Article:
Once you’ve finished drafting, the desktop version can export your work in a few different ways. You can even publish straight to Medium or WordPress. Hemingway can also import from Word .docx files. This, plus the emphasis on tight writing, makes it a solid tool for web content.

But you'll need another app to format your book

It’s worth noting, however, that only the desktop version has any save or export/import functionality at all — if you want to use the free one, you’ll have to copy and paste your work into and out of Hemingway yourself and save it somewhere else.

However, there are no formatting options for making books, so if you're writing a longer piece, this won't help you get your file ready for publication. (For this, you may want to check out our post on other makes of novel writing software!) And it certainly isn't feasible to use the free version for larger work.

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So what's the bottom line?

Hemingway has some nice features and is a good way to check the readability of your work, so it’s useful for something like a blog post, essay, or article, but less useful for a whole book. The estimated read time and reading level are helpful metrics, depending on the medium you’re writing for.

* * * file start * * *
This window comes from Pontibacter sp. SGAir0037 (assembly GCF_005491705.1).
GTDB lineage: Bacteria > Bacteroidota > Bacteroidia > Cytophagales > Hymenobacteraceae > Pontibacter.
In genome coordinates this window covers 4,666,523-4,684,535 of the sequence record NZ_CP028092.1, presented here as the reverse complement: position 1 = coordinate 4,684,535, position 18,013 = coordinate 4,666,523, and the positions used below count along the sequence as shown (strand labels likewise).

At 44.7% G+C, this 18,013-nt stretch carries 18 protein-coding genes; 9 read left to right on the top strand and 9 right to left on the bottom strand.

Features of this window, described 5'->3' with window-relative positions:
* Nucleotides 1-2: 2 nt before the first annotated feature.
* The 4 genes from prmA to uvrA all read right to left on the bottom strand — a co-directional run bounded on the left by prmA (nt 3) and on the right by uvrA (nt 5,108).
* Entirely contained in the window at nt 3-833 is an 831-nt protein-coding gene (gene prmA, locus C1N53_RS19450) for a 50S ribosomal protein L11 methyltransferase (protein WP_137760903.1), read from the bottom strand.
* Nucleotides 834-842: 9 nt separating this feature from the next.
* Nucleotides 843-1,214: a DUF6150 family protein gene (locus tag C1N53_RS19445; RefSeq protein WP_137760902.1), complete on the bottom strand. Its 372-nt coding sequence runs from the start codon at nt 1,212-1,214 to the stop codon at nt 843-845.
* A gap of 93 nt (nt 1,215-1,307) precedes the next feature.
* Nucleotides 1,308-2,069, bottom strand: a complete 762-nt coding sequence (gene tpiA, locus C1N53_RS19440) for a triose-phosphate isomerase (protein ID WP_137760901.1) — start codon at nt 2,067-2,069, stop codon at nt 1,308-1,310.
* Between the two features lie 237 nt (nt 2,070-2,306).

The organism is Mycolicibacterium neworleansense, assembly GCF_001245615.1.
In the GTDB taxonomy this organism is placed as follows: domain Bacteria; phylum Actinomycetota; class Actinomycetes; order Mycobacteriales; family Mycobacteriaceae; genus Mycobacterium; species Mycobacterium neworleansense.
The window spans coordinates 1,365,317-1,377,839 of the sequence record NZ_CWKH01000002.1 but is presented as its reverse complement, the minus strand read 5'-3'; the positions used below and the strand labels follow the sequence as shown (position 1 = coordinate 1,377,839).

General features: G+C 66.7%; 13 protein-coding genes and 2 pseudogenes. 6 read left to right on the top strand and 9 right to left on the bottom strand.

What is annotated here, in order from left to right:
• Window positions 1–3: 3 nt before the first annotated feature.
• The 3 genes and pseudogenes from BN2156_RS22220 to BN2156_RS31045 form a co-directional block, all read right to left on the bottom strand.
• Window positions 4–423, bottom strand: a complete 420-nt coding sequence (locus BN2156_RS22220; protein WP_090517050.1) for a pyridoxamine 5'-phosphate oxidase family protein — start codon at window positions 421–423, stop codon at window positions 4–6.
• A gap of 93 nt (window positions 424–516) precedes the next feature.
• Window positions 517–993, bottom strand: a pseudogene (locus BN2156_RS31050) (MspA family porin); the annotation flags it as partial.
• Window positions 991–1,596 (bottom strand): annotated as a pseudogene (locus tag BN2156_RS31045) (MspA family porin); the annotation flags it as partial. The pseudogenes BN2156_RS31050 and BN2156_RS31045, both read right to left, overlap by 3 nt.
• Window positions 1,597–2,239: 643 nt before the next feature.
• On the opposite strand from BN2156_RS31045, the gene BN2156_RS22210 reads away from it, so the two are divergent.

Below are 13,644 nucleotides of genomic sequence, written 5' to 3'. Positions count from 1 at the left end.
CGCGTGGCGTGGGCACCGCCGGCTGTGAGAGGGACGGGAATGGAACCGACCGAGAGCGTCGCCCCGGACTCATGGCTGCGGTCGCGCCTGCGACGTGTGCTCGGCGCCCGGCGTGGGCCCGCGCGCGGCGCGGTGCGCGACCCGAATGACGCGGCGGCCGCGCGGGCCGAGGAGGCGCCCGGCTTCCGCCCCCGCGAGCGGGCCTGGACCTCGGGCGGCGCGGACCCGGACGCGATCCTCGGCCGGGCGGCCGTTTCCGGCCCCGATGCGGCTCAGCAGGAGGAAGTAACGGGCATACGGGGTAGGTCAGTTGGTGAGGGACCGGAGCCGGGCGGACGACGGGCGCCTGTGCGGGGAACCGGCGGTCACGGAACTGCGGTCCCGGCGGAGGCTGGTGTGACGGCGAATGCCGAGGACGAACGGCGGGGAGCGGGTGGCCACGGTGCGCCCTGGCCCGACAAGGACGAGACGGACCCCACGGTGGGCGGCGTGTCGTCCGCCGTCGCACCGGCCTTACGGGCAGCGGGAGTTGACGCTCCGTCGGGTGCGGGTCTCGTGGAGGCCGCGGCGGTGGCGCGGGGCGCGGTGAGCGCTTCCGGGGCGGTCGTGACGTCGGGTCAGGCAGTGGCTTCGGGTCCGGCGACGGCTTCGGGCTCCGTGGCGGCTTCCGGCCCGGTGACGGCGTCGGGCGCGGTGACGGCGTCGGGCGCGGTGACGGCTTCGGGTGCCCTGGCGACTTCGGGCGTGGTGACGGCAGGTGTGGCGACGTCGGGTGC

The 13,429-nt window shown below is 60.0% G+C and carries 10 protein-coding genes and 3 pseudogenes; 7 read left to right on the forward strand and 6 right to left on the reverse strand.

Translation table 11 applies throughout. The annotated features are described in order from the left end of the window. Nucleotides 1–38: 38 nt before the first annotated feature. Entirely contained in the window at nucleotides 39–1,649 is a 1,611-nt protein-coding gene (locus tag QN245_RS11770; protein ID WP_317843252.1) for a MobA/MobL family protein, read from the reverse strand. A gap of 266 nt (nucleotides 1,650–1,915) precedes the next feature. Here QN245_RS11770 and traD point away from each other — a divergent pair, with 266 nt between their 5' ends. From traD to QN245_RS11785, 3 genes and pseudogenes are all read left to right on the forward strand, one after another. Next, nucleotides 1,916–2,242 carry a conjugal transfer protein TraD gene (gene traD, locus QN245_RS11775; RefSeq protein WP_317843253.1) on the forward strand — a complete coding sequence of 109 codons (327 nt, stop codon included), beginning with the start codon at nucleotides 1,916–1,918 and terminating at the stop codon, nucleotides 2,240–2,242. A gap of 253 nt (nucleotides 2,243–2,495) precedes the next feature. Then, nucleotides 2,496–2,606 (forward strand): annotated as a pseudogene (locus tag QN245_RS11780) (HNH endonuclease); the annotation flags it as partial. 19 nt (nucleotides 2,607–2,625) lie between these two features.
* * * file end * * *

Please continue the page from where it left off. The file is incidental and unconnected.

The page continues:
The deciding factor will be how closely your writing style follows the Hemingway standards. If you’re aiming for short, tight sentences, this app will help you trim down your work. But if you’re not writing to the Hemingway ideal — such as crafting a “voicey” piece of fiction, or certain types of nonfiction where passive voice is appropriate — this app won’t have much to offer you.

It’s free to test out, so if it sounds like something you’d like, there’s no reason not to play around with it. So give it a try and let us know what you think!

Reedsy rating: 4/5

3 responses

Daphne Gray-Grant says:

17/03/2020 – 23:44

The biggest problem with the Hemingway App is that it regards EVERY long sentence as a problem. This is just plain wrong. Experienced writers understand that sentence length AVERAGE is a way more useful metric. Long sentences are okay as long as they are balanced by shorter ones. As a writing coach, I was initially excited by the Hemingway App. Once I got under the hood, however, I found it disappointing for it's lack of sophistication. I strongly prefer ProWritingAid.

Jeremy Rozen says:

19/03/2020 – 12:53

One thing that I've heard and read consistently is this: No app is going to make you a better writer. Distraction-free, clean interface, full functioned, etc. None of it will improve your writing. It may help correct your grammar, spelling and some of your prose, but ultimately, you still have to be able to craft the story and no app can help you do that.....yet.

Giff MacShane says:

22/03/2020 – 20:55

I tried it, found it much too basic for me. It "identified" any word over 3 syllables as "unusual" (see how that works?), and routinely identified nouns ending in "ly" as adverbs (up to and including a character named Nelly), while ignoring any adverbs that didn't end in "ly". As for sentence structure, it seemed to be geared to 6th grade reading level. I get that advice for journalists as it's unfortunately the average reading level in the US, but IMO it makes for a pretty boring novel.